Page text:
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Seth Goldman reports from the Treasury Department's conference on access to capital.
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Today I participated in a conference held at the Treasury Department on access to capital. The session, which was convened by Treasury Secretary Timothy Geithner, and Karen Mills, head of the Small Business Administration, explored what the government can do to make it easier for entrepreneurs to access growth capital.

I participated on a panel that explored the environment for initial public offerings or IPOs.  As someone who raised money from alternatives sources, I had a different take than the other panelists.  Here is a summary of the statement I gave:

Imagine we were back in the year 2000 and I presented the following IPO opportunity to you. 

I'm offering you the chance to invest in a lottery, also known as the beverage industry, where according to Beverage Marketing Corp, more than 20,000 new products were launched since the year 2000, but only 35 of them grew to more than $100 million in sales.  That's a success rate of less than 2 in 1000.

Now the typical public beverage company trades at 12-15 times EBITDA, but my company will have no earnings, in fact, my company will have negative earnings for the next ten years, that's forty quarters of losses!

But wait there's more—in addition to losing money for 40 quarters in a row, my company will commit to seeking out organic ingredients, which are more costly, harder to find, and more subject to price fluctuations because of the limited supply.  

And just to sweeten the deal, my company will commit to purchasing Fair Trade certified teas, which means we will further shrink our margins so that we can pay a premium to tea pickers in India and China.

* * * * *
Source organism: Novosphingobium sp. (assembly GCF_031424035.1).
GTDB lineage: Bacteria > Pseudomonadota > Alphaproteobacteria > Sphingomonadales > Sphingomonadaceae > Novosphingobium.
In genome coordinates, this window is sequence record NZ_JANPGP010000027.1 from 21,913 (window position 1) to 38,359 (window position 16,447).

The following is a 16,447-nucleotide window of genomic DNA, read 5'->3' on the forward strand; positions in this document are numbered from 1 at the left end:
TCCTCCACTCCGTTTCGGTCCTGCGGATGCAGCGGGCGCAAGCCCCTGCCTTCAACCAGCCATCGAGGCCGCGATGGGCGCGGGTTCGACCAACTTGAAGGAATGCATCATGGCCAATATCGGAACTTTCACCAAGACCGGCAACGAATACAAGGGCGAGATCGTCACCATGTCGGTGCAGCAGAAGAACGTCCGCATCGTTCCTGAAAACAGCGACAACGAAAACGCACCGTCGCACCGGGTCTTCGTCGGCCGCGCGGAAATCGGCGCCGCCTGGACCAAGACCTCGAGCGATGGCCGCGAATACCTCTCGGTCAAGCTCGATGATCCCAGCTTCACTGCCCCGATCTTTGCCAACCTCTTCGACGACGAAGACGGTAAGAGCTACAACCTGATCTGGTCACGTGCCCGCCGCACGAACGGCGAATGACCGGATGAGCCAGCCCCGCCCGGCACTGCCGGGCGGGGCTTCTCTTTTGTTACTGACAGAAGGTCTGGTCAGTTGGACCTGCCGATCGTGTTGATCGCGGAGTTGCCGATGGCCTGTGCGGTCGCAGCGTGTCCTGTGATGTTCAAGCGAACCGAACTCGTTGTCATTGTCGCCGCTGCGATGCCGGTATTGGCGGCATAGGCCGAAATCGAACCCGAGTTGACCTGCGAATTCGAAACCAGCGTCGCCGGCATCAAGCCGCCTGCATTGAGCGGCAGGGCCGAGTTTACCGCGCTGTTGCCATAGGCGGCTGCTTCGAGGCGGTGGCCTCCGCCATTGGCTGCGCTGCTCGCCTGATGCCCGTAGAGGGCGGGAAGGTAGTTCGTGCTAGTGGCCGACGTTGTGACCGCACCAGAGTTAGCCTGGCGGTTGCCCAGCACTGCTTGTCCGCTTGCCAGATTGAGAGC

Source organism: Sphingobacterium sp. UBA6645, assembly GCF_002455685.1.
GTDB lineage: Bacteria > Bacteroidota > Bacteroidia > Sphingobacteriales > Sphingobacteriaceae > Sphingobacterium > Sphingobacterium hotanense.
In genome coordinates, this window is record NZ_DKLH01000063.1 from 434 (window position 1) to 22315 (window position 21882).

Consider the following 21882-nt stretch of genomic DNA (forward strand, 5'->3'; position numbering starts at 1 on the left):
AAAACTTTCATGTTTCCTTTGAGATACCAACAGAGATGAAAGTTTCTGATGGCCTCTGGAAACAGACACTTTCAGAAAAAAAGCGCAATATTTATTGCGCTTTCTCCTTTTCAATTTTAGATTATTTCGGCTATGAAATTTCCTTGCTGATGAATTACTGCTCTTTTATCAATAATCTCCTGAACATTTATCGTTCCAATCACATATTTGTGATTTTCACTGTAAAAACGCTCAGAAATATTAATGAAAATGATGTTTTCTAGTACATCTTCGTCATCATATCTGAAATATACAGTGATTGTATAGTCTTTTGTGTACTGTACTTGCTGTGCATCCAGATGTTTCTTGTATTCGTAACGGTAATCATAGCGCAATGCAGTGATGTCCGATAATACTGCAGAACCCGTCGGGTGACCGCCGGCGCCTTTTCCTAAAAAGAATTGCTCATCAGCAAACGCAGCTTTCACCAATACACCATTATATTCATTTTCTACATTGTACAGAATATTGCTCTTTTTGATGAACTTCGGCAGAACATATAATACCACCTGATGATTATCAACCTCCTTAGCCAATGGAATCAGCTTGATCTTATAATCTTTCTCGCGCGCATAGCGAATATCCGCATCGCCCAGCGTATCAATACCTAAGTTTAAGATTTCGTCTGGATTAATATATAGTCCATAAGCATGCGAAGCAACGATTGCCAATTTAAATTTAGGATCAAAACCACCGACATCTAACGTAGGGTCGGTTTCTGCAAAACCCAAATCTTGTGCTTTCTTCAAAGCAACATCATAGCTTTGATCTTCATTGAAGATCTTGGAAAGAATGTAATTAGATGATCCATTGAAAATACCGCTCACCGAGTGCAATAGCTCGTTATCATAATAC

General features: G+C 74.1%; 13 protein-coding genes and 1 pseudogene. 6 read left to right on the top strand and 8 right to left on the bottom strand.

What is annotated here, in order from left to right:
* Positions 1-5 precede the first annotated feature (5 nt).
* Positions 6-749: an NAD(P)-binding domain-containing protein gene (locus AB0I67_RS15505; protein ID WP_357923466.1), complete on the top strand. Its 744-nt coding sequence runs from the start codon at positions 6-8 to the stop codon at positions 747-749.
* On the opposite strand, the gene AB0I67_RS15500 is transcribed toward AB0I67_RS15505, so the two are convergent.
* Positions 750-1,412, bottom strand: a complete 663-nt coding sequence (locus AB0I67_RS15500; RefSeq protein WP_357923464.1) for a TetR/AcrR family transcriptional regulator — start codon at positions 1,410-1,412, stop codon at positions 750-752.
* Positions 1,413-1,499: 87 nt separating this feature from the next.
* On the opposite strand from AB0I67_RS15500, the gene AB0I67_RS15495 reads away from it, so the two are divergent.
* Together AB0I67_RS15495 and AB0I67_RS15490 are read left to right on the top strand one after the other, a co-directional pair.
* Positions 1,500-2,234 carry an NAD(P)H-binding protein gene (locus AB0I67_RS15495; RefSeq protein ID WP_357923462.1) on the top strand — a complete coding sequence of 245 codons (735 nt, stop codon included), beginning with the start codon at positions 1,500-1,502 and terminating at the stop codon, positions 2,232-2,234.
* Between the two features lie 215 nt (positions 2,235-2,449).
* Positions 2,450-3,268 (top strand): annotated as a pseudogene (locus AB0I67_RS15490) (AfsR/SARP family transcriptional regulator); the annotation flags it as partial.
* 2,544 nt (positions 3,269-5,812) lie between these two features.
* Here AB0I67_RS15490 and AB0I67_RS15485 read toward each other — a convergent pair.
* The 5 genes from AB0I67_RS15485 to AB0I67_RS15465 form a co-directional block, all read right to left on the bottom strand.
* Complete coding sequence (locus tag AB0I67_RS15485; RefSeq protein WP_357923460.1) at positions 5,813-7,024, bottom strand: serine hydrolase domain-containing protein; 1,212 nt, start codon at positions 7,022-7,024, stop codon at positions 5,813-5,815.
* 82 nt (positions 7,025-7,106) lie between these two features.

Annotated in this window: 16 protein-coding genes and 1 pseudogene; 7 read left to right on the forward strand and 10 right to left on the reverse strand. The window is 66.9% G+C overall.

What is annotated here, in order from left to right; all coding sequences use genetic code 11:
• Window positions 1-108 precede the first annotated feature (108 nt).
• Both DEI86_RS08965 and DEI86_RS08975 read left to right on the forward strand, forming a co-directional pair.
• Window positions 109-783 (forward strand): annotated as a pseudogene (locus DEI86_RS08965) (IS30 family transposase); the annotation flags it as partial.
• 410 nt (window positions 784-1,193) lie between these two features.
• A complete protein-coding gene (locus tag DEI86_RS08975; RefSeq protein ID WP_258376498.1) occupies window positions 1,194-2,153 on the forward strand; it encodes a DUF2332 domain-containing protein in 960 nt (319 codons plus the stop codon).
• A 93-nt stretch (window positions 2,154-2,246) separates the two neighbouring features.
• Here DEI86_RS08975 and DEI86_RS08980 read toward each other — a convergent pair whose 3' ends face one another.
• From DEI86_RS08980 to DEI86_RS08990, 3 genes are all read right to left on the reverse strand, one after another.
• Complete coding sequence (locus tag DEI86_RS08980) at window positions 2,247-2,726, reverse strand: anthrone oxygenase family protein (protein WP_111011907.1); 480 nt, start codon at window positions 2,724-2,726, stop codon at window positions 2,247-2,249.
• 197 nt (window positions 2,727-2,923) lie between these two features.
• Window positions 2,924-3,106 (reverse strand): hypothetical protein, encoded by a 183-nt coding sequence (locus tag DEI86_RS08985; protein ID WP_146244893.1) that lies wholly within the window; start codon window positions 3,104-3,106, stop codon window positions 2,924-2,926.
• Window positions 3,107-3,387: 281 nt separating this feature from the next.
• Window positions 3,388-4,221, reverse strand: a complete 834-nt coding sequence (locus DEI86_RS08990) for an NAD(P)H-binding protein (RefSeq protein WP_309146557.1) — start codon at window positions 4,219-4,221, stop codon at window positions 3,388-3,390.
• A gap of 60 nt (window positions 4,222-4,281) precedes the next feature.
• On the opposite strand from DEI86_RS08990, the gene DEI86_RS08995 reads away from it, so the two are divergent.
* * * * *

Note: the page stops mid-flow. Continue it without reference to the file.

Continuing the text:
And finally, in case I didn't scare you off yet, my company will only sell drinks with 17-30 calories per 8 ounce serving, even though the typical calorie profile of the competition is 80-100 calories.

For obvious reasons, this is an investment opportunity that I wouldn't dare offer in the public markets.  But despite its scary fundamentals, Honest Tea proved to be a very rewarding investment.   From 1998 to 2007 we raised $21 million in angel and private equity before we sold to Coca-Cola this month for more than $100 million.

Mission-driven enterprises like Honest Tea and Stonyfield Farm yogurt avoid the IPO route to financing because they need investors who aren't focused on quarterly earnings, and understand that long-term decision-making will be in the best interests of the brand as well as the planet.  But the public markets don't just have their limits on the fundraising side, it's on the exit as well.  Whereas the public markets wouldn't know how to properly value our long-term decision-making, acquisitions by strategic partners, especially those that can help expand distribution, such as Group Danone for Stonyfield or Coca-Cola for Honest Tea, have delivered healthy returns to our investors, and healthy brands to the American public.

Mission-driven (or socially responsible) enterprises are really just companies that embrace long-term thinking, with a broader understanding of who their stakeholders are.  If the government wants to support enterprises with a longer-term vision, it should explore providing capital gains tax breaks to investors who buy and hold their investments for at least five years.

Last updated: Mar 22, 2011

SETH GOLDMAN | Columnist | Co-founder of Honest Tea

Seth Goldman is the President and TeaEO of Honest Tea, the company he co-founded in 1998 with Professor Barry Nalebuff of the Yale School of Management. He's preparing the September release of a graphic novel titled Mission in a Bottle.

The opinions expressed here by Inc.com columnists are their own, not those of Inc.com.



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